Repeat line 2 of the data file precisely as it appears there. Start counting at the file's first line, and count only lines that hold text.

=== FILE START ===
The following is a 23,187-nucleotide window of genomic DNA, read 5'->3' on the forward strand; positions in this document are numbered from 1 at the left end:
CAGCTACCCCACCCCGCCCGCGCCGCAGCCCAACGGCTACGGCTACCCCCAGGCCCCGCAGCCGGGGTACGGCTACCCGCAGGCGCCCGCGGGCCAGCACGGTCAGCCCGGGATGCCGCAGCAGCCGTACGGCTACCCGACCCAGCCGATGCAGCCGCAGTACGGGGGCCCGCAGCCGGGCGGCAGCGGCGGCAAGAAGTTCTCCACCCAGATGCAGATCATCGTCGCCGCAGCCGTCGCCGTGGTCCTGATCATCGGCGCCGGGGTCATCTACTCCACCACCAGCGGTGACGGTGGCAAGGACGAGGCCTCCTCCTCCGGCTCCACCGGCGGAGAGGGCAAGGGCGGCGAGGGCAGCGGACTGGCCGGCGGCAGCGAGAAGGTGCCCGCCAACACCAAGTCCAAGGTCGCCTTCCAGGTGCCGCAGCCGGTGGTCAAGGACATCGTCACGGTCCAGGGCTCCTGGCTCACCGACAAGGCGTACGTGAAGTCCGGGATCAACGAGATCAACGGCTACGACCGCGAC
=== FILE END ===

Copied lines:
CAGCTACCCCACCCCGCCCGCGCCGCAGCCCAACGGCTACGGCTACCCCCAGGCCCCGCAGCCGGGGTACGGCTACCCGCAGGCGCCCGCGGGCCAGCACGGTCAGCCCGGGATGCCGCAGCAGCCGTACGGCTACCCGACCCAGCCGATGCAGCCGCAGTACGGGGGCCCGCAGCCGGGCGGCAGCGGCGGCAAGAAGTTCTCCACCCAGATGCAGATCATCGTCGCCGCAGCCGTCGCCGTGGTCCTGATCATCGGCGCCGGGGTCATCTACTCCACCACCAGCGGTGACGGTGGCAAGGACGAGGCCTCCTCCTCCGGCTCCACCGGCGGAGAGGGCAAGGGCGGCGAGGGCAGCGGACTGGCCGGCGGCAGCGAGAAGGTGCCCGCCAACACCAAGTCCAAGGTCGCCTTCCAGGTGCCGCAGCCGGTGGTCAAGGACATCGTCACGGTCCAGGGCTCCTGGCTCACCGACAAGGCGTACGTGAAGTCCGGGATCAACGAGATCAACGGCTACGACCGCGAC